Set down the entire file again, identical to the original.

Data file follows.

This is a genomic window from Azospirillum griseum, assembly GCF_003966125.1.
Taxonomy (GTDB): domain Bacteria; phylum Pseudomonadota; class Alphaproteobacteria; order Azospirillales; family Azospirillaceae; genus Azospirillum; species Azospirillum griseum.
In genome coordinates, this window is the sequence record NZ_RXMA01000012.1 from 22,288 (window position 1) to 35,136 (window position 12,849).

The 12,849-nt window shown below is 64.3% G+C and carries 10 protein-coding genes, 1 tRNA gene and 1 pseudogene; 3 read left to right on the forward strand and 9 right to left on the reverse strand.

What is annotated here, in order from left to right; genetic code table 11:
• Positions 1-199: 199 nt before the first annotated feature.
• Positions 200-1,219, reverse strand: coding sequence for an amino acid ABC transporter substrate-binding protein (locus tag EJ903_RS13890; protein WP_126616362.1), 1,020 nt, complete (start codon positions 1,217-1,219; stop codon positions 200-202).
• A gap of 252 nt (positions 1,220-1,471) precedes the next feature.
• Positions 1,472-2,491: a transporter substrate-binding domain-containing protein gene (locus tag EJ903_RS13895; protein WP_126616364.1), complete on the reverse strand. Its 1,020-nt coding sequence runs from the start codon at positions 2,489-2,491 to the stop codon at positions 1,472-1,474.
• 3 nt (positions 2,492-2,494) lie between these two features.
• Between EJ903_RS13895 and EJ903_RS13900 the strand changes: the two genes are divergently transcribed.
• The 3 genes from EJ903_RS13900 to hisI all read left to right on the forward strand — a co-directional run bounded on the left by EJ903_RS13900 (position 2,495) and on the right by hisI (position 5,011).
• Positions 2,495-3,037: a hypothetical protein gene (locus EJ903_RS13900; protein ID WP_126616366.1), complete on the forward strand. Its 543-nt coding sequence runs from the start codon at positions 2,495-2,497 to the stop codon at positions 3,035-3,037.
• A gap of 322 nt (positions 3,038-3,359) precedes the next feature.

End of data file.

This is a genomic window from Azospirillum griseum, assembly GCF_003966125.1.
Taxonomy (GTDB): domain Bacteria; phylum Pseudomonadota; class Alphaproteobacteria; order Azospirillales; family Azospirillaceae; genus Azospirillum; species Azospirillum griseum.
In genome coordinates, this window is the sequence record NZ_RXMA01000012.1 from 22,288 (window position 1) to 35,136 (window position 12,849).

The 12,849-nt window shown below is 64.3% G+C and carries 10 protein-coding genes, 1 tRNA gene and 1 pseudogene; 3 read left to right on the forward strand and 9 right to left on the reverse strand.

What is annotated here, in order from left to right; genetic code table 11:
• Positions 1-199: 199 nt before the first annotated feature.
• Positions 200-1,219, reverse strand: coding sequence for an amino acid ABC transporter substrate-binding protein (locus tag EJ903_RS13890; protein WP_126616362.1), 1,020 nt, complete (start codon positions 1,217-1,219; stop codon positions 200-202).
• A gap of 252 nt (positions 1,220-1,471) precedes the next feature.
• Positions 1,472-2,491: a transporter substrate-binding domain-containing protein gene (locus tag EJ903_RS13895; protein WP_126616364.1), complete on the reverse strand. Its 1,020-nt coding sequence runs from the start codon at positions 2,489-2,491 to the stop codon at positions 1,472-1,474.
• 3 nt (positions 2,492-2,494) lie between these two features.
• Between EJ903_RS13895 and EJ903_RS13900 the strand changes: the two genes are divergently transcribed.
• The 3 genes from EJ903_RS13900 to hisI all read left to right on the forward strand — a co-directional run bounded on the left by EJ903_RS13900 (position 2,495) and on the right by hisI (position 5,011).
• Positions 2,495-3,037: a hypothetical protein gene (locus EJ903_RS13900; protein ID WP_126616366.1), complete on the forward strand. Its 543-nt coding sequence runs from the start codon at positions 2,495-2,497 to the stop codon at positions 3,035-3,037.
• A gap of 322 nt (positions 3,038-3,359) precedes the next feature.